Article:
Josie Gold wanted to do everything she could to avoid becoming seriously ill after she came down with COVID-19 in late February.
But after a virtual appointment with Oregon Health & Science University physician, Gold learned her only treatment option was remdesivir, because other therapies could dangerously interact with her routine prescription medications. So, for three mornings in a row, she visited OHSU’s COVID-19 therapy clinic in Portland’s South Waterfront neighborhood to receive infusions of the antiviral medication.
“I was feeling really crappy when I came in for my first infusion,” said Gold, 47, of Portland. “But the next day, I had less fatigue and significantly fewer muscle aches. And it became easier for me to breathe. I improved slowly and steadily, and I’m grateful that I was able to receive that treatment.”
OHSU is the only hospital in Oregon that offers remdesivir — which prevents people from developing severe and potentially life-threatening COVID-19 — for patients who aren’t hospitalized.
Also known by the brand name Veklury, remdesivir is an antiviral medication that interrupts the production of the virus that causes COVID-19. Although this COVID-19 treatment is FDA-approved for both hospitalized and non-hospitalized patients, the closest hospitals that currently provide it to patients who aren’t in the hospital are located in northern Idaho and Sacramento, California.
Patients with mild or moderate symptoms receive remdesivir through three daily intravenous infusions that are given at a hospital over the course of a few hours. As health systems continue to experience staffing shortages and the number of COVID-19 cases has declined, fewer hospitals are offering remdesivir infusions.
“Even though we’re in a much better place today, the pandemic isn’t over, and patients who get sick still need help,” said Young Yoon “YY” Ham, Pharm.D., an infectious disease pharmacist who supports the OHSU COVID-19 therapy clinic. “Receiving treatment within days of becoming sick is especially important for those who have a higher risk of getting severely sick with COVID-19. I want to make sure Oregonians know that we’re still here to help and to contact us as soon as they are sick, as remdesivir is most effective when it is given early, when the symptoms are still mild.”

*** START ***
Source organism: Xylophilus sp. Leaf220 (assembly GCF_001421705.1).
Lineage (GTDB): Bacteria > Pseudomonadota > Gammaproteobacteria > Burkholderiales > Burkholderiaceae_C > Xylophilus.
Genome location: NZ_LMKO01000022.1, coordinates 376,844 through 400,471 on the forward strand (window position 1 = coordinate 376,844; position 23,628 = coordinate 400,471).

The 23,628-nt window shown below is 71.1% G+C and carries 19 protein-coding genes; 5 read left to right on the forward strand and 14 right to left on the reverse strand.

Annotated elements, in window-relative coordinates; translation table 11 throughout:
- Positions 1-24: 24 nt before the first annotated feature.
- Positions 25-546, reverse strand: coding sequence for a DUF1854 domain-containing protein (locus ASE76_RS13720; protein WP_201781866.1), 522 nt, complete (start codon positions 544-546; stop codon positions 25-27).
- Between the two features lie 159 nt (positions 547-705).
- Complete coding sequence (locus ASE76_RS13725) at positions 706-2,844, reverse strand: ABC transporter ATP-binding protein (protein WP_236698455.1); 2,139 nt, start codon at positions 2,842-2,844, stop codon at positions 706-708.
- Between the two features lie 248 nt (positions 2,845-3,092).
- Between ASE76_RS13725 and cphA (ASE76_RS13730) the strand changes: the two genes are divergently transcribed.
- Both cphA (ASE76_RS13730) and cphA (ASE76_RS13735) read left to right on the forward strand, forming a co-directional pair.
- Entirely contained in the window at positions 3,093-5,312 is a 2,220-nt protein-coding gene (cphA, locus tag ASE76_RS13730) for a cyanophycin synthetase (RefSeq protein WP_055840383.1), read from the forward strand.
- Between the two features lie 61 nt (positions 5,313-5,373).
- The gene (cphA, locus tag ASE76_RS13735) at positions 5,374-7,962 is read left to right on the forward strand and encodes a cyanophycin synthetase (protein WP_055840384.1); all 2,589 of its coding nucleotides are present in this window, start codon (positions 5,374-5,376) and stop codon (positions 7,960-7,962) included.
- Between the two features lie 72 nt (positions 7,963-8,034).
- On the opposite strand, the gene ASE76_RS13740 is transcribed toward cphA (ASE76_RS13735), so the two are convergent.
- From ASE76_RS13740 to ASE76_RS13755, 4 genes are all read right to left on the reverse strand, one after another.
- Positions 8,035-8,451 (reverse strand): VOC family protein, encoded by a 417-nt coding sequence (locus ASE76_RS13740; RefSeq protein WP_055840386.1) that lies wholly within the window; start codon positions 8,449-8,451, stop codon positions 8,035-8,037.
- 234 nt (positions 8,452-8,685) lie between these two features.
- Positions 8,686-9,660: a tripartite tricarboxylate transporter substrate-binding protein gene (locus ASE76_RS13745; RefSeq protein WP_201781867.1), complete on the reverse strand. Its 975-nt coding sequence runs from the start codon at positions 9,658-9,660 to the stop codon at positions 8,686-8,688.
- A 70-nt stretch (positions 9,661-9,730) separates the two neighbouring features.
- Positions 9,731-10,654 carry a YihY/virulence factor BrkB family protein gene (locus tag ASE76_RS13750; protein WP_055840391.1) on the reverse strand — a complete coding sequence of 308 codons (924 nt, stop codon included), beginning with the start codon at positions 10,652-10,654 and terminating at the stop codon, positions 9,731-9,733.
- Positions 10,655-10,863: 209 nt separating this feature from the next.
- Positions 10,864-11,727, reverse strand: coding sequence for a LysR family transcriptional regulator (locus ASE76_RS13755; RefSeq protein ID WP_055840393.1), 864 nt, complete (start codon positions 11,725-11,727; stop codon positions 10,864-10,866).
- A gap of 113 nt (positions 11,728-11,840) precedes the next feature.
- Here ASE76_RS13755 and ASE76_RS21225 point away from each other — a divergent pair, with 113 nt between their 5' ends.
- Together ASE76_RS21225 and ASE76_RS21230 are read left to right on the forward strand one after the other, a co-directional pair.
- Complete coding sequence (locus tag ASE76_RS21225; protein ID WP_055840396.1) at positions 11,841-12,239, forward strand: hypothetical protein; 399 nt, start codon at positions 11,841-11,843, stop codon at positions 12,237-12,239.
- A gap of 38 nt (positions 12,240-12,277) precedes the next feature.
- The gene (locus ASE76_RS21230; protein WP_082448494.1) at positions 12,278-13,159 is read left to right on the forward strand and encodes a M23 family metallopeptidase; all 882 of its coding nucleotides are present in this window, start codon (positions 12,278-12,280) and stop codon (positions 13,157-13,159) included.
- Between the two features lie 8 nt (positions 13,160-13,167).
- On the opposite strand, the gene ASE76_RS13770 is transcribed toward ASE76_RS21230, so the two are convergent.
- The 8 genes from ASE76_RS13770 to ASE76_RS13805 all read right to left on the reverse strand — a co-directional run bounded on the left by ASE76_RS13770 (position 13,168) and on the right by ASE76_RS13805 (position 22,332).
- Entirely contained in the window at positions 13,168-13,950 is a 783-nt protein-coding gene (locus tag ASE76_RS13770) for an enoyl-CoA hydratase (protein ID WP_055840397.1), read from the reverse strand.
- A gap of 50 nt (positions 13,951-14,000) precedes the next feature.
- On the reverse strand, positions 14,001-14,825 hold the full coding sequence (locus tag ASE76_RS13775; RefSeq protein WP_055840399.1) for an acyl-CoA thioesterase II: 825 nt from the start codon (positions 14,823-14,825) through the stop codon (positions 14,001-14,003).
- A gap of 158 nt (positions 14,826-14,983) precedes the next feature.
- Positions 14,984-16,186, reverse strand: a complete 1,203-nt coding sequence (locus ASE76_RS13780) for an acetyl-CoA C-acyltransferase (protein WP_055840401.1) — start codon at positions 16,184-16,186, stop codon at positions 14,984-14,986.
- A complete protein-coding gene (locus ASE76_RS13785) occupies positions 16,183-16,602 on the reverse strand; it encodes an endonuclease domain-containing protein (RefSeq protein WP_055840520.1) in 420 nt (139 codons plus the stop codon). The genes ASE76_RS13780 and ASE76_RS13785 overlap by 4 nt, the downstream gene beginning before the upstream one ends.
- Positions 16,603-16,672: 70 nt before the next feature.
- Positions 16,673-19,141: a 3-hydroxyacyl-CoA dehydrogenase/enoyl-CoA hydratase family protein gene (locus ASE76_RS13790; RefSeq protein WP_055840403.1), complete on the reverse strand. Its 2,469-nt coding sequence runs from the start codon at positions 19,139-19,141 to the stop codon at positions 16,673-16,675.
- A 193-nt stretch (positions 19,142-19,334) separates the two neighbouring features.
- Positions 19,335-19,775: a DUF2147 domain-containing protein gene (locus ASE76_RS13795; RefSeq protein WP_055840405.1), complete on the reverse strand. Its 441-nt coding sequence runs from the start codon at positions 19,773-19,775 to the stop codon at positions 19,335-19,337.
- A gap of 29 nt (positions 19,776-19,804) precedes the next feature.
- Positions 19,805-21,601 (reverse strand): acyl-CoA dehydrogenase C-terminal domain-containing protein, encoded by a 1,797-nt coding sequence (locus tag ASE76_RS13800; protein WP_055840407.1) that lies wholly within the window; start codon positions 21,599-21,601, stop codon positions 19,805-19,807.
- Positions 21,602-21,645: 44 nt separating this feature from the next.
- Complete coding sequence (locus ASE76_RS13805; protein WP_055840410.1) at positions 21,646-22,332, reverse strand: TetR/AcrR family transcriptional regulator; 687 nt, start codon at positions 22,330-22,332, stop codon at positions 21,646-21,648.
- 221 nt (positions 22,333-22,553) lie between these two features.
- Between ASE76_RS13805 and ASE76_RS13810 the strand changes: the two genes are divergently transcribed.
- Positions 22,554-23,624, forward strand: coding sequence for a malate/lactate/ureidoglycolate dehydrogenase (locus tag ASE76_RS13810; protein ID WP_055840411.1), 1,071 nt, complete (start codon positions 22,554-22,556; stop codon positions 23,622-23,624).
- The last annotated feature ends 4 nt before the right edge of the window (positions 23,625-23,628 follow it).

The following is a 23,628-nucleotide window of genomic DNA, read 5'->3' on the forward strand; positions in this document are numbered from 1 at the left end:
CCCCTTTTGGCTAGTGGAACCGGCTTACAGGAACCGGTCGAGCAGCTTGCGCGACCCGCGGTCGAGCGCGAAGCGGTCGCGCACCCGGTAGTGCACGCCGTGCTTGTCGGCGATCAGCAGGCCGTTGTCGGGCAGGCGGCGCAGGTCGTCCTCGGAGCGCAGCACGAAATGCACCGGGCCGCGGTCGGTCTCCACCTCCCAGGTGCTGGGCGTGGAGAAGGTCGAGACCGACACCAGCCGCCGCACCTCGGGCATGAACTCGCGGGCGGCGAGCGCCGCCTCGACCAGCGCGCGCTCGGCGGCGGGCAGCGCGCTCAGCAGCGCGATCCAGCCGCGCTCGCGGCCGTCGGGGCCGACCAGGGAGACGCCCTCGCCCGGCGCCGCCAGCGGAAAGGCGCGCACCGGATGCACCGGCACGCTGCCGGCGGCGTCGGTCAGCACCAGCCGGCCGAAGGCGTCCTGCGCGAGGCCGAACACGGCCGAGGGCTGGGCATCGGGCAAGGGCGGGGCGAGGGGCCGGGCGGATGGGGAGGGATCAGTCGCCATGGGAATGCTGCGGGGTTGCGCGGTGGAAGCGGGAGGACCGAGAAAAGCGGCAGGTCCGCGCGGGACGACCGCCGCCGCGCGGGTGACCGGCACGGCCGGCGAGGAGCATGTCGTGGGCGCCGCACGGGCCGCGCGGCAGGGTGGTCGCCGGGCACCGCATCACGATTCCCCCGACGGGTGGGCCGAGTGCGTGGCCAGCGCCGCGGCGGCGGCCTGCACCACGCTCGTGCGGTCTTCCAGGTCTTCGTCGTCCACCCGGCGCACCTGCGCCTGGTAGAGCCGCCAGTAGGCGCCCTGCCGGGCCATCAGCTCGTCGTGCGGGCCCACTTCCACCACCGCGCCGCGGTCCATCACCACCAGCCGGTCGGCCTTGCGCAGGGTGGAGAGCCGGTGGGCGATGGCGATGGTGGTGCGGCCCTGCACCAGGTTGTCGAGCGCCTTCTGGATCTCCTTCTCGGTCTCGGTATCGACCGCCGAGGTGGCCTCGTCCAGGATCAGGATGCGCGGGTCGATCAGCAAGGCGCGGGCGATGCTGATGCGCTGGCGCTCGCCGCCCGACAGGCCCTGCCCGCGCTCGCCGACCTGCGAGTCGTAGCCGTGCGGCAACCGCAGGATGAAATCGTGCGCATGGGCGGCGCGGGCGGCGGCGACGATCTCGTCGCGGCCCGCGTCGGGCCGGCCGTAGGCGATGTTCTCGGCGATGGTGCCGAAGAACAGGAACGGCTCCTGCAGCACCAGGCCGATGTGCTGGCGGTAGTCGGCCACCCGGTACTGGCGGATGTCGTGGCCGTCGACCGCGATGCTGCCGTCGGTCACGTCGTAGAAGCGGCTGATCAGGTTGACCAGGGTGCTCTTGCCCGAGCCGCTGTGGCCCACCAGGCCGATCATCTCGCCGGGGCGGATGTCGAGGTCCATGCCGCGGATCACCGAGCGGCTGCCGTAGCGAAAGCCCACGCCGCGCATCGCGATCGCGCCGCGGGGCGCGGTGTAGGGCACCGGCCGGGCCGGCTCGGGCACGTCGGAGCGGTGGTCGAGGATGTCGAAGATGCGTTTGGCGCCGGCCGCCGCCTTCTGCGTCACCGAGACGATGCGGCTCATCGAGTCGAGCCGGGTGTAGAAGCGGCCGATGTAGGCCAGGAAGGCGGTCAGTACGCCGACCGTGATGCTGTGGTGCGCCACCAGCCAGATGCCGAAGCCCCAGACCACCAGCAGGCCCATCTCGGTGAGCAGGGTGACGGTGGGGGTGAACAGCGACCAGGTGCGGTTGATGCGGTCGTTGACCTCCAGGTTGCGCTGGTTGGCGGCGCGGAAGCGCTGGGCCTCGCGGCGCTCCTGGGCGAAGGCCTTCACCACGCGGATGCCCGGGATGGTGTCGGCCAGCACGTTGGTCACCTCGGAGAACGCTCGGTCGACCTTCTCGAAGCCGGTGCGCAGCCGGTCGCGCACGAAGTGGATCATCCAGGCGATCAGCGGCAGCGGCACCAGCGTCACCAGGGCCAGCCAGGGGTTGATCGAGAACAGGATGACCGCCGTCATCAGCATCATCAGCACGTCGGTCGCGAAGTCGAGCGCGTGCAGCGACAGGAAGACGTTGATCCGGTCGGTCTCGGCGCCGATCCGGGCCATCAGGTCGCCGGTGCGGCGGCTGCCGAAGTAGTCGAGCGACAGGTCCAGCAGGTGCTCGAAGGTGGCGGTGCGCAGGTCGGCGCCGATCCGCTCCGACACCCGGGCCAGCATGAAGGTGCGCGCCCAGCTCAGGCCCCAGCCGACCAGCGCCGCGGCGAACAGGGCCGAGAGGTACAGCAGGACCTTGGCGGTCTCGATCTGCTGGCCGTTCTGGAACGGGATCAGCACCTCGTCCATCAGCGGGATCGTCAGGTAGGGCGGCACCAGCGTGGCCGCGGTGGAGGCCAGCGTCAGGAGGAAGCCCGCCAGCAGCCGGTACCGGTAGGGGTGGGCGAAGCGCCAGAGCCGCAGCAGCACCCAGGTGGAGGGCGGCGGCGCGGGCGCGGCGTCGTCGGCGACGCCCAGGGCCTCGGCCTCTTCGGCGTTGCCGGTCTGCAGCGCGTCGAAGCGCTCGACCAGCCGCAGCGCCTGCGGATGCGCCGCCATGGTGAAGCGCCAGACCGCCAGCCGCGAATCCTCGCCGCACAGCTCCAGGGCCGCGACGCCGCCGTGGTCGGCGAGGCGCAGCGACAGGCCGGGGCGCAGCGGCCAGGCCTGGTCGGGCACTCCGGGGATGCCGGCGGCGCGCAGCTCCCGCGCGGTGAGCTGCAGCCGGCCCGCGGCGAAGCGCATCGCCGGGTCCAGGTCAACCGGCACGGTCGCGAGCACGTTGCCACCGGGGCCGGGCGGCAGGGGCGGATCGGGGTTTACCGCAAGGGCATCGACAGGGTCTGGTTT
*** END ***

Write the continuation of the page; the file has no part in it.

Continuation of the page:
People who have a higher risk for developing serious COVID-19 include those who are older than 50; have certain medical conditions like high blood pressure, diabetes or obesity; or take immune-compromising medications like those for organ transplant patients or the biologics used to treat skin conditions such as psoriasis and eczema. Most patients can be treated with oral medications, but for those who cannot, remdesivir may be their only effective option.
Currently, three drugs are approved or authorized in the U.S. to treat COVID-19: an oral medication with the brand name Paxlovid, which includes two different drugs, nirmatrelvir and ritonavir; the infusion remdesivir; and another oral medication, molnupiravir, which is also known by the brand name Lagevrio. Paxlovid is the first treatment that’s usually recommended to prevent COVID-19 from becoming severe. But some patients with severe kidney or liver disease can’t take Paxlovid, and others can’t use it because it interacts with their other medications. For those patients, the next-best option is remdesivir. The NIH recommends the third option, molnupiravir, when the first two aren’t available.
All three treatments work best when used shortly after symptoms begin. Experts recommend Paxlovid and molnupiravir be taken within five days of when symptoms first appear, while remdesivir infusions should be started within seven days.
Roughly three weeks after Gold received remdesivir, she says she didn’t experience as severe of a respiratory infection as her husband. He came down with COVID-19 a few days before her, but wasn’t able to access treatment before the required timeline. Despite a lingering cough and some continued fatigue, Gold has been able to return to work and is again caring for local pets as a veterinarian.
“I’m so glad that I was able to get this treatment,” Gold said. “I was fortunate in many ways: I am vaccinated, which I know reduces COVID-19 severity, and I live in a place where this treatment is available. I want others to know this can be a good option for them, too.”
OHSU COVID-19 Therapy Clinic:
The OHSU COVID-19 therapy clinic offers remdesivir Monday through Friday; appointments are required. Patients receive the antiviral infusions in private rooms, with the support of OHSU nurses. Each appointment lasts about three hours, which includes both administering the infusion and a waiting period to ensure patients respond well.
To make an appointment with the COVID therapy clinic, patients first need to visit with an OHSU immediate care provider who can determine which treatment option is best. Virtual immediate care visits can be scheduled online, while telephone and in-person immediate care visits are scheduled by calling 503-494-1700.